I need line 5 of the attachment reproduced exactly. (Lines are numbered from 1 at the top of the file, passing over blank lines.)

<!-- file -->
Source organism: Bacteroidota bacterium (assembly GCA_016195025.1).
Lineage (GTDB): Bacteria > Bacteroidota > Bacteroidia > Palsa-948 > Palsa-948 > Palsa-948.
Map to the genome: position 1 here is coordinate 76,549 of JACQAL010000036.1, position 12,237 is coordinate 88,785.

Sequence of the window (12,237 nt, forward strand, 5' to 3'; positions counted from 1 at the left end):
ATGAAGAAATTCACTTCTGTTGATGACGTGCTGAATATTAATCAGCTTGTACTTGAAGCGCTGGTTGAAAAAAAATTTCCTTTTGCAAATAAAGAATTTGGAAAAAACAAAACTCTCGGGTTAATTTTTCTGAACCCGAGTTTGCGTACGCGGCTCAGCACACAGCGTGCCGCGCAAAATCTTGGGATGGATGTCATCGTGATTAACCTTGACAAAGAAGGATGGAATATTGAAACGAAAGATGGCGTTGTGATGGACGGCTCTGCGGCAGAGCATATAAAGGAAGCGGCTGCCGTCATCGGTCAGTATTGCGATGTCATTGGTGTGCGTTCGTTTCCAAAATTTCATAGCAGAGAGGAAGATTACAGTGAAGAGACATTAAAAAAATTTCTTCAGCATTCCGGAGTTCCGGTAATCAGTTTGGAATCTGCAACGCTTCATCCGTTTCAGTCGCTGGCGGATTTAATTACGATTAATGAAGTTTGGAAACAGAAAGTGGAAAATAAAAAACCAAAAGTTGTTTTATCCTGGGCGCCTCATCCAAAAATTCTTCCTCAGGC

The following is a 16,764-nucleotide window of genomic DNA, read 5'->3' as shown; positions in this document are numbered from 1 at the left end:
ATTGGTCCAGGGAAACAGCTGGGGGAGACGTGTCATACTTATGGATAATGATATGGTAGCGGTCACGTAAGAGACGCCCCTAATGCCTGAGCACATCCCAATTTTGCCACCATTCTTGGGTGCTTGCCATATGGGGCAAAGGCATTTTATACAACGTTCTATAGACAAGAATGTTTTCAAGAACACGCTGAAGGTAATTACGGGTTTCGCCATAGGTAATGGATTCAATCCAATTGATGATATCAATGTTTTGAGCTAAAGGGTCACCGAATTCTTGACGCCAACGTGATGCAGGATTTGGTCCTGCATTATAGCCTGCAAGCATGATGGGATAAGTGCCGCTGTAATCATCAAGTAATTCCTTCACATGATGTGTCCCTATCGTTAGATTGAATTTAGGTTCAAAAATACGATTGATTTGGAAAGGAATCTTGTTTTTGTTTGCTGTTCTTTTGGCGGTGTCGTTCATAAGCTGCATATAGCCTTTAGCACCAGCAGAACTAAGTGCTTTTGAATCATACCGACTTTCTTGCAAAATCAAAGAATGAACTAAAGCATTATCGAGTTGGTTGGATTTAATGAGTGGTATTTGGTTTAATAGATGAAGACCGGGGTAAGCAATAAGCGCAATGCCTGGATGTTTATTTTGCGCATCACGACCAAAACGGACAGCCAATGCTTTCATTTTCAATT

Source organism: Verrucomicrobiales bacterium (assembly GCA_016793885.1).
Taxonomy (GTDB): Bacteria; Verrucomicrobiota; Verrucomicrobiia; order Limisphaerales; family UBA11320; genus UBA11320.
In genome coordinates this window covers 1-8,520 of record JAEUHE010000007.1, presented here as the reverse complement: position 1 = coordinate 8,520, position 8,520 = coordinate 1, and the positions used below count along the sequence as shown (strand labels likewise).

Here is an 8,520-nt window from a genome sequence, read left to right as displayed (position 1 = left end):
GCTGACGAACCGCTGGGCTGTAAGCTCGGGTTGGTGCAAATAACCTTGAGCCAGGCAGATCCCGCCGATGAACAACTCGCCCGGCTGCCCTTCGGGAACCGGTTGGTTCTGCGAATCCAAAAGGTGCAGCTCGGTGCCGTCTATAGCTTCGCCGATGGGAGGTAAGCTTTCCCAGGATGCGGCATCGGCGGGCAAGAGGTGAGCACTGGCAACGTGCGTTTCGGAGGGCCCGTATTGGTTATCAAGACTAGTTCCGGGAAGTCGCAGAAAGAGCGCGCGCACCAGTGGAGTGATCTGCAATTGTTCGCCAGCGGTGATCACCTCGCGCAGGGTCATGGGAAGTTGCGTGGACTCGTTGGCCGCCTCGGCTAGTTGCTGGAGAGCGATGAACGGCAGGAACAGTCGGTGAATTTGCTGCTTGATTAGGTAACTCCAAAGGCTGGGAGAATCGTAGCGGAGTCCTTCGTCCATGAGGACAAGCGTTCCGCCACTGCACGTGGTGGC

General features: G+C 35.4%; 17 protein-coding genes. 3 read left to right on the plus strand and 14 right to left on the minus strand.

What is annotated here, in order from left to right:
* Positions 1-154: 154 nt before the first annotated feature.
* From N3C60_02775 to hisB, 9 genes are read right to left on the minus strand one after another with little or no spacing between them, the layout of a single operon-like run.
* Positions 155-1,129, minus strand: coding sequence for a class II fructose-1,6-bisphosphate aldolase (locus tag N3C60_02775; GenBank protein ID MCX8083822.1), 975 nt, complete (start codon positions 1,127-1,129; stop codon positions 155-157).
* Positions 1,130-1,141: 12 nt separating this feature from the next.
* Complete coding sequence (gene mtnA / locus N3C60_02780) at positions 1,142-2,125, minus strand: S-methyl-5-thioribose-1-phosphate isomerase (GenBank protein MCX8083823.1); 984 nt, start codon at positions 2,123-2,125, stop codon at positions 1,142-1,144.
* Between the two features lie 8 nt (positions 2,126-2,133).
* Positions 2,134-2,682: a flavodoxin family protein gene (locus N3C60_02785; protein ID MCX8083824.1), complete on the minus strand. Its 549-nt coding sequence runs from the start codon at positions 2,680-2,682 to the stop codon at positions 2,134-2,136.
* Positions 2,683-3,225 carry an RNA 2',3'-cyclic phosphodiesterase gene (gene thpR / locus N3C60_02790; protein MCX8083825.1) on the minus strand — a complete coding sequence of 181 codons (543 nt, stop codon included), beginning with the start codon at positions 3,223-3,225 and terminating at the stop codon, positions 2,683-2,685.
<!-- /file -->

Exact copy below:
ATGAAGAAATTCACTTCTGTTGATGACGTGCTGAATATTAATCAGCTTGTACTTGAAGCGCTGGTTGAAAAAAAATTTCCTTTTGCAAATAAAGAATTTGGAAAAAACAAAACTCTCGGGTTAATTTTTCTGAACCCGAGTTTGCGTACGCGGCTCAGCACACAGCGTGCCGCGCAAAATCTTGGGATGGATGTCATCGTGATTAACCTTGACAAAGAAGGATGGAATATTGAAACGAAAGATGGCGTTGTGATGGACGGCTCTGCGGCAGAGCATATAAAGGAAGCGGCTGCCGTCATCGGTCAGTATTGCGATGTCATTGGTGTGCGTTCGTTTCCAAAATTTCATAGCAGAGAGGAAGATTACAGTGAAGAGACATTAAAAAAATTTCTTCAGCATTCCGGAGTTCCGGTAATCAGTTTGGAATCTGCAACGCTTCATCCGTTTCAGTCGCTGGCGGATTTAATTACGATTAATGAAGTTTGGAAACAGAAAGTGGAAAATAAAAAACCAAAAGTTGTTTTATCCTGGGCGCCTCATCCAAAAATTCTTCCTCAGGC